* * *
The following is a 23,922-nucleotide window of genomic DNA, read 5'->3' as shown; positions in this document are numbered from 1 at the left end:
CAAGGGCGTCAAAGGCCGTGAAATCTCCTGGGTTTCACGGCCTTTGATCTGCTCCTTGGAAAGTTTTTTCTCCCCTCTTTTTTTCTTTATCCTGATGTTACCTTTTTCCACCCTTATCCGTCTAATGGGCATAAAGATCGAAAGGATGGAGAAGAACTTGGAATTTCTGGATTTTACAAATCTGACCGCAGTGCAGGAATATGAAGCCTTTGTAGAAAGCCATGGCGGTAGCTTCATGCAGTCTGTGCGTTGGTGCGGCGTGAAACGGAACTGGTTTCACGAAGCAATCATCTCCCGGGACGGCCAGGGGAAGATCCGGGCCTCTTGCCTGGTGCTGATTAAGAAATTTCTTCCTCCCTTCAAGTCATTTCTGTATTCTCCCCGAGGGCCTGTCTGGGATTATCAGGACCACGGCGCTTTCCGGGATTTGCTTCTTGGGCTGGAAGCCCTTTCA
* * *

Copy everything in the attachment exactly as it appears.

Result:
The following is a 23,922-nucleotide window of genomic DNA, read 5'->3' as shown; positions in this document are numbered from 1 at the left end:
CAAGGGCGTCAAAGGCCGTGAAATCTCCTGGGTTTCACGGCCTTTGATCTGCTCCTTGGAAAGTTTTTTCTCCCCTCTTTTTTTCTTTATCCTGATGTTACCTTTTTCCACCCTTATCCGTCTAATGGGCATAAAGATCGAAAGGATGGAGAAGAACTTGGAATTTCTGGATTTTACAAATCTGACCGCAGTGCAGGAATATGAAGCCTTTGTAGAAAGCCATGGCGGTAGCTTCATGCAGTCTGTGCGTTGGTGCGGCGTGAAACGGAACTGGTTTCACGAAGCAATCATCTCCCGGGACGGCCAGGGGAAGATCCGGGCCTCTTGCCTGGTGCTGATTAAGAAATTTCTTCCTCCCTTCAAGTCATTTCTGTATTCTCCCCGAGGGCCTGTCTGGGATTATCAGGACCACGGCGCTTTCCGGGATTTGCTTCTTGGGCTGGAAGCCCTTTCA